Friday, March 27, 2015

The $43.5 million GBC buliding as an icon


Our Georgia Baptist Convention headquarters building is, best I can tell, the nicest state convention administrative office building in the entire Southern Baptist Convention. It is superior in quality and setting to any of the others. 

It is now debt free, the GBC being given a grant of $25 million or so from the Georgia Baptist Health Care Ministry Foundation to retire the debt. Some called the gift a "miracle" though it was not unexpected. The GBHCMF director explained that the Foundation was waiting for the right time to make the gift. We don't manufacture miracles, much less schedule a trigger date for them. 

In addition to being appropriately ecstatic GBC leaders were careful to note that retiring debt is a biblical concept and that the GBC used to give a lot of money to the hospital before it was sold and the proceeds put in the GBCHCMF to be the source of grants for health care needs. In fact, the GBC leader, Robert White, even had a figure, adjusted for inflation, of how much the GBC had given to the hospital over time, $70 million. Toss in the explanation that GBC messengers approved the building and spending a bunch of times by votes and you've got some pretty sophisticated message management by GBC leaders and insiders.

But, why does a mammoth debt retirement bailout become something that needed to be cast with explanations, justifications, and message management? Can't we all just be happy about it?

Here's the answer: Somewhere along the way, the Georgia Baptist Convention headquarters building became an icon representing what many ordinary GBC pastors and laypeople are less than enthusiastic in supporting. 

Did the ground shift under the GBC to cause this? Did we get carried away with ourselves? Did we get caught in the vise grip of declining church metrics and economic travails? Probably some of all of these.

But now we're going to reassess ourselves, so I read.

Let's see how serious we are about that.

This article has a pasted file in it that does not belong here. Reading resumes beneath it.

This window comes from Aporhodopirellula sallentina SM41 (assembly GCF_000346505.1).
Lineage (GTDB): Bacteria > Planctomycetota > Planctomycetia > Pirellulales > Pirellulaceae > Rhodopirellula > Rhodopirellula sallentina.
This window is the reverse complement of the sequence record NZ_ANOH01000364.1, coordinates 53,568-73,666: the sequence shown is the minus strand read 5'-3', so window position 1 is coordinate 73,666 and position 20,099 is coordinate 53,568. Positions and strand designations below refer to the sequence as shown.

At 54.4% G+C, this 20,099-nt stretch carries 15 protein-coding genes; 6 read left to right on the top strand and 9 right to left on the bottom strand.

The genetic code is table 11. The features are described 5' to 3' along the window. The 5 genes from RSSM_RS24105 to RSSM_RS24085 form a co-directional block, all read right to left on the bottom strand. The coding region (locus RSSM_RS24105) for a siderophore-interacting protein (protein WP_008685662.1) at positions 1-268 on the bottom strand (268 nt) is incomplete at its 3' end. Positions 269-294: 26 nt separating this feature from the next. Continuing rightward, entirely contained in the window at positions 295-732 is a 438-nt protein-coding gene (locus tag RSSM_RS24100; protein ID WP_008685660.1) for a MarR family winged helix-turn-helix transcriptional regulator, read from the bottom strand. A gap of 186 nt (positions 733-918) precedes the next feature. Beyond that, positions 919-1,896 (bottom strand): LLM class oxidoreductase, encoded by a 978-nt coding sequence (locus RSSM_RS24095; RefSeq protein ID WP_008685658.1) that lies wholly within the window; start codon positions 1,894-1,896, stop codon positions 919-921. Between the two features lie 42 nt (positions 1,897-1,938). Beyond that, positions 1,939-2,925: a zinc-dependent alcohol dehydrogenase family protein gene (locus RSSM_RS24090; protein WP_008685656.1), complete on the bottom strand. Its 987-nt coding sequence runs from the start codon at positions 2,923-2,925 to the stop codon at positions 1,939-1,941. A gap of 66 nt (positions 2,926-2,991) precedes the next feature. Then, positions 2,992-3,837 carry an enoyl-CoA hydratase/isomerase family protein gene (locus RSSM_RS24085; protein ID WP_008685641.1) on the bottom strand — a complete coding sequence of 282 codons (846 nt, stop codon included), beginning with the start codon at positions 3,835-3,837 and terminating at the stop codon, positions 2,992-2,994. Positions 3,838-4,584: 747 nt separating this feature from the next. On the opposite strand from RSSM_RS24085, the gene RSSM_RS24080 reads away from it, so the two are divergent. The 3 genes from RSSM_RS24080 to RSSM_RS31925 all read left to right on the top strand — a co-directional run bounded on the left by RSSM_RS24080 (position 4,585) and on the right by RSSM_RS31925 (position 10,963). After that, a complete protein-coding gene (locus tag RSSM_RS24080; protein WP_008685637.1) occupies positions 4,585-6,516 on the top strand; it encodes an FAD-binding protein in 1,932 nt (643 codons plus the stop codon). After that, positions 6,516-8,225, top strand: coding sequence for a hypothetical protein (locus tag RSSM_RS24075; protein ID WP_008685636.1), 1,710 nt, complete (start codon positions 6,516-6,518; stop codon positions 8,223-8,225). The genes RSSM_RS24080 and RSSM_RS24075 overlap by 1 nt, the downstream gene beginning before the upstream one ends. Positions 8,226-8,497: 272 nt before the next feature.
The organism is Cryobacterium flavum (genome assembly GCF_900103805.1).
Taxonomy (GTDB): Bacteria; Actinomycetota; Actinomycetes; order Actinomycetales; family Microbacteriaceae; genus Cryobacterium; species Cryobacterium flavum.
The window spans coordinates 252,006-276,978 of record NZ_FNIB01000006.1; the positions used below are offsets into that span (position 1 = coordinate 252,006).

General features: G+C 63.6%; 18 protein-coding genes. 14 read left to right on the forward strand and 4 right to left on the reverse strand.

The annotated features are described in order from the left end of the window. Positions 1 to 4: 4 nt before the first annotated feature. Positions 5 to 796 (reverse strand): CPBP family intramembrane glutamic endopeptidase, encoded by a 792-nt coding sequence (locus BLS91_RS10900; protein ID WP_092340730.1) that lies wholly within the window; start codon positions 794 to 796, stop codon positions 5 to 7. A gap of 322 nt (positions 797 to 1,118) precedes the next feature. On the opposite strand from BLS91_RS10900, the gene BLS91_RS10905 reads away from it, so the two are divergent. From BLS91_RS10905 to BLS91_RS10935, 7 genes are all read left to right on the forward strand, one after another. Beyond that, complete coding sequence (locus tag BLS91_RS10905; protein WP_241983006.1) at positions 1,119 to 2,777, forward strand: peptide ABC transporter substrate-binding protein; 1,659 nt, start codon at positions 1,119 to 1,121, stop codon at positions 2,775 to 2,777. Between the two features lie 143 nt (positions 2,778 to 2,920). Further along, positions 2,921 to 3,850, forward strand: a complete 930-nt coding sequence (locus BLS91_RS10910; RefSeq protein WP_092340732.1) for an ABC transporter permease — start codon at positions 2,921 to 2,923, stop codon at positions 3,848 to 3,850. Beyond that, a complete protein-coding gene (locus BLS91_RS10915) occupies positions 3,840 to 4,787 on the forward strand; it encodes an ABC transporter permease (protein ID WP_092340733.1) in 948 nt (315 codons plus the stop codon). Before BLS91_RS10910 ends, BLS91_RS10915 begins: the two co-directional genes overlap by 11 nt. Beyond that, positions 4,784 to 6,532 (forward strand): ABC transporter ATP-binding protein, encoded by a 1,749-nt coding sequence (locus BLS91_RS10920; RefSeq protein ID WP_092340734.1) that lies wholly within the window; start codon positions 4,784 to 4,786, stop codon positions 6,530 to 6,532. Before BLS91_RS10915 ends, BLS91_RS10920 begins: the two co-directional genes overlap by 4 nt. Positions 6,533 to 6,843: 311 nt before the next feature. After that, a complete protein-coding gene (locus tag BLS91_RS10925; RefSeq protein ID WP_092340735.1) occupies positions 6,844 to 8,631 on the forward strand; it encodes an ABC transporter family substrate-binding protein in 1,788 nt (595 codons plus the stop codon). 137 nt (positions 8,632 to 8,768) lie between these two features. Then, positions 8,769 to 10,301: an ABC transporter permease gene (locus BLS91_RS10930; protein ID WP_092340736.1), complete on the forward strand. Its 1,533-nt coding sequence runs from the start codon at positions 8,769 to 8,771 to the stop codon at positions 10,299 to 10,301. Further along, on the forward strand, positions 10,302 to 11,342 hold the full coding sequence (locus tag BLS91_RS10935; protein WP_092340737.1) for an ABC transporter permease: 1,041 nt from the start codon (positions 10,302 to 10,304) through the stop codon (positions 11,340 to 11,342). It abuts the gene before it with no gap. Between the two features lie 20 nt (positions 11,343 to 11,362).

Monday, March 16, 2015

$25 million Georgia Baptist Convention debt bailout

Georgia Baptists got out of the hospital business some while back, sold the assets to one of the big hospital corporations, and put the money in a foundation which gives grants that support health care needs in Georgia. The initial amount was $125 million. The fund was severely depleted by the economic meltdown in 2008 but total assets were back to about $160 million, meaning that there was a mountain of money that insiders gazed longingly upon and that a few Georgia Baptists were going make decisions about.

It's easily the biggest pot of money around connected to Georgia Baptists. Various significant grants have been made annually to a variety of causes including pregnancy care centers, medical and dental clinics, counseling services and others. This year's grants totaled $3,256,924.

Last week it the Georgia Baptist Health Care Ministry Foundation announced their largest grant ever when they said the Foundation would pay off the $25 million building debt for the Georgia Baptist Convention headquarters building in Duluth. That single item is larger than the sum of all the grants given by the Foundation for the past seven years.

The Christian Index report on the grant is here.

The Foundation has offices in the building and, presumably, Foundation officers and trustees would pass grim-faced GBC leaders and employees in the hallways who understand the burden of a large debt.

Smiling and happy faces abound these days.

I understand money and debt. On a very small scale my last church had a debt wiped out through the sale of a donated property that brought considerably more than expected. I smiled more in church hallways after that.

The $43 million GBC building is a sparkling monument to the halcyon days and optimistic late 20th Century Southern Baptist thinking. It has been a burden. It could not be 'unbuilt' and the large debt loomed over every budget discussion. Even though the GBC had a plan to pay off the massive debt in a time of declining Cooperative Program support, the future looked arduous. The Foundation was the only entity with the sums to fix this. They fixed it. I rejoice with my GBC colleagues in their relief.

It's above my pay grade (actually, my Georgia Baptist pay grade is zero at the moment) to plumb the depths of this massive bailout, but I'll make a few observations:


  • The grant was made and praised as a route to revival in the state. I appreciate the well-intentioned reading of such things but I doubt the route to revival is through retiring building debt. The GBC will be able to devote more funds to matters that actually reach souls and start churches with the money saved from debt service. This year's budget shows $2.15 million in debt service. We have budgeted more money to pay debt than to plant churches. 
  • How will the GBC spend the money now budgeted and spent on debt service? Will we increase our support of the SBC portion of the Cooperative Program? The GBC keeps sixty cents of every CP dollar in state. Will it be considered that the seminaries and our two mission boards deserve more of the CP dollar?
  • Will the GBC create some staff positions put more people on the payroll with the extra money? I appreciate my Georgia Baptist colleagues, but it's tough for this Georgia Baptist to see much of a connection between how many people occupy the Georgia Baptist Building and church health and growth.